SPRING VALLEY — The Illinois Department of Transportation (IDOT) conducted a second public information meeting Tuesday on the replacement of the Route 89 bridge, and the news was generally good.
“Based on input we’ve received, we’ve developed two alternatives,” said IDOT location and environmental studies engineer Ted Fultz. “An east alternative, east of the existing bridge, and a west alternative.”
Either alternative would leave the current bridge open to traffic until the new bridge is built.
The possibility of closing the current bridge has been a major concern on both sides of the river since the project was announced last year. The project will include removing and replacing the existing bridge, which was constructed in 1934. The previous public meeting was held in April, and 243 comments were filed expressing opposition to the closing, and listed concerns including economic and business impacts, impacts to school routes and other public services, access to the Spring Valley Boat Club, grain elevators and other businesses, financial and travel time concerns with a detour, increased traffic and crash potential on Illinois 89 or the Bottom Road, and diminished property value south of the river.
On Tuesday, Fultz and other IDOT personnel presented information on the alternatives that have been developed, answered questions about the project, and received public comments.
Fultz said the bridge needs to be replaced because of its condition.
“If you rate a new bridge as 100, this bridge currently rates at 35.3,” he said. “Once it starts to be down at a sufficiency level of about 50, then we start to seriously look at the need to replace the bridge.”
The bridge is also very narrow, slightly more than half the recommended width.
In addition to widening the bridge, the project also calls for raising Route 89 on both sides of the bridge because the road is currently below the level of a 100-year flood.
Fultz said the project, which is estimated to cost $22.5 million, is currently in the preliminary engineering phase, which means reviewing all the options and coming up with the best plan. Phase II would include land acquisition and the creation of detailed plans, and the third phase is construction.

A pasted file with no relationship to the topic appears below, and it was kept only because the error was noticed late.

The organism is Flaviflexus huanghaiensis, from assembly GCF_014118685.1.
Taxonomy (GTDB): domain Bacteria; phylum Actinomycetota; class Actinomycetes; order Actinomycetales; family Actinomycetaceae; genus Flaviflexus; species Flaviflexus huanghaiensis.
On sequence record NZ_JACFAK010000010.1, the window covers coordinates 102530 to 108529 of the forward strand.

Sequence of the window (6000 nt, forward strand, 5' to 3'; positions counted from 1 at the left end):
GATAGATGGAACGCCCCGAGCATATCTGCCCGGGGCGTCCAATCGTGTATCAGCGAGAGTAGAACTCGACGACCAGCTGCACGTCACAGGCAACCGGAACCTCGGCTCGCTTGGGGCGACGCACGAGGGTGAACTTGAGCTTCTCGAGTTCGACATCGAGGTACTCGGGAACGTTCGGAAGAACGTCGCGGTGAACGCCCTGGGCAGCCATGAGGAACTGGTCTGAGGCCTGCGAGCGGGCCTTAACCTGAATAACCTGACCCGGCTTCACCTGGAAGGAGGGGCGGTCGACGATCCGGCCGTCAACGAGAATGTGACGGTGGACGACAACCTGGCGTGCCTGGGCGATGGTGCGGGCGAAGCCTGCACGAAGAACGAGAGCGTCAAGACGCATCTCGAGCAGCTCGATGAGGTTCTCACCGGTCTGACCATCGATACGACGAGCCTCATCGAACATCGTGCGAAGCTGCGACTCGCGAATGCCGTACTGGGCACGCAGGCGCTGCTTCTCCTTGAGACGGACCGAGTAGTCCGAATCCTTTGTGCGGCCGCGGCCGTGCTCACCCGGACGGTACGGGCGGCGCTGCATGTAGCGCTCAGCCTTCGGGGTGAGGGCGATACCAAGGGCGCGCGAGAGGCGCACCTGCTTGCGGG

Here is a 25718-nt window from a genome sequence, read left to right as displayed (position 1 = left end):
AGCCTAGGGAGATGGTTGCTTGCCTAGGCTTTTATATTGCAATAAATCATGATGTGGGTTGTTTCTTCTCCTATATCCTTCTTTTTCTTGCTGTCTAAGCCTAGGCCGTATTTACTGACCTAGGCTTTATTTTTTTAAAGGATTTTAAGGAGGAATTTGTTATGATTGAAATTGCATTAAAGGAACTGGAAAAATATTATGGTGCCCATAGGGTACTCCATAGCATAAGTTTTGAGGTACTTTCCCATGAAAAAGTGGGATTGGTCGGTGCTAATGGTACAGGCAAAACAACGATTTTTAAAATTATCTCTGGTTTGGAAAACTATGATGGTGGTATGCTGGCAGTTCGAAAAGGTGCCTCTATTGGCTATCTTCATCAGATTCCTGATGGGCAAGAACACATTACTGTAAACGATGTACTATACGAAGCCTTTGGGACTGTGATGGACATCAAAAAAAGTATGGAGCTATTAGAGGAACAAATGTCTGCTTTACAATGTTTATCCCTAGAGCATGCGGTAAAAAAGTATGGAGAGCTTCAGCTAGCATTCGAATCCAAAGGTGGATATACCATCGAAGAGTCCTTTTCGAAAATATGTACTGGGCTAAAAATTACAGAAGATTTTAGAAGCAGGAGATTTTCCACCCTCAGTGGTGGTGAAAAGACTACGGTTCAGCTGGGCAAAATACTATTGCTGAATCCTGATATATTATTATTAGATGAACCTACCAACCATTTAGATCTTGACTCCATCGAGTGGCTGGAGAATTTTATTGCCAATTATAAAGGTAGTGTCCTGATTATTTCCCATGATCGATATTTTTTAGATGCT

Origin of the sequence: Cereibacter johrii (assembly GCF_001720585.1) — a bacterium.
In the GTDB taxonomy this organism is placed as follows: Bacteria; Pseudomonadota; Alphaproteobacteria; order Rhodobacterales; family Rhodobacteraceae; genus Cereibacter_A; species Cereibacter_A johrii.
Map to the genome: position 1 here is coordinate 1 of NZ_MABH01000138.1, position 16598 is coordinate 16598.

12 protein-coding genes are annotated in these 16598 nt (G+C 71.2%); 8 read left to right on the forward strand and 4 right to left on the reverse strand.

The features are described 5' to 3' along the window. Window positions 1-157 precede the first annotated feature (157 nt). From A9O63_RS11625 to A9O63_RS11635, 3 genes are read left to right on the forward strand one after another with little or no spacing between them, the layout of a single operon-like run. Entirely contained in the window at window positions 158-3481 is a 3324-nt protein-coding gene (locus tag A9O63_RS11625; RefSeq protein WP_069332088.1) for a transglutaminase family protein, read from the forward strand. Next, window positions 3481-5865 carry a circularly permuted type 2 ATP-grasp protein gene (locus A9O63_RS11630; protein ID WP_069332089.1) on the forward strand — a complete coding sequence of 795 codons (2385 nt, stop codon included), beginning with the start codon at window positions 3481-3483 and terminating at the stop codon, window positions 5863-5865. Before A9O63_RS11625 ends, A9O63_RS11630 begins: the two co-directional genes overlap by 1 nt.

All three phases are funded in the state’s Multi-Modal Transportation Improvement Program for Fiscal Years 2014-2019.
“It’s not just a bridge we’re looking at,” Fultz said. “It’s one that is actually in our program for replacement.”
Fultz said the public’s desire to keep the current bridge open during the replacement project was a consideration in coming up with the alternatives, but not the only consideration.
“You have to consider what’s engineering feasible, and then look at the impacts to the community for different things. And then we also have to look at different environmental policies,” he said.
For example, the project would impact the federally-threatened decurrent false aster, a plant that can be found only along the Illinois River in Illinois and in far eastern Missouri. In addition, the current bridge is also eligible for listing on the National Register of Historic Places.
Fultz said IDOT will consider all the factors before coming up with a preferred decision, which as of now, means keeping the existing bridge open during construction.
“At this time we’re not pursuing that alternative but, depending on the situation, we have to weigh all of these things,” he said.
The preferred decision will be presented in another public hearing, which could be held as early as this summer.
There was a good turnout for Tuesday’s meeting, and generally people seemed to prefer the east alternative.
“It will have less impact to Barto Landing and the parking areas there,” Fultz said.
Spring Valley Mayor Cliff Banks said IDOT did an excellent job on creating alternatives that would keep the current bridge open.
“Our main goal was to keep it open, and they worked hard to keep it open for us,” he said.
Banks said he was hoping for the east side alternative because it wouldn’t affect Barto Landing. Banks said they are planning on creating a harbor at the landing, and work is planned to begin when the bridge construction begins.
City Engineer Jack Kusek was also satisfied.
“I’m very pleased with the way IDOT has put the options together,” he said. “I think that putting the bridge on the east side is economically a better option and seems to benefit everybody.”
Fultz said after Phase I is finished, Phase II usually takes an additional 18 to 24 months before construction could begin.
“For a major river bridge, it may require additional reviews by the Corps of Engineers and the Coast Guard,” Fultz said.
Construction itself is projected to last at least two construction seasons.
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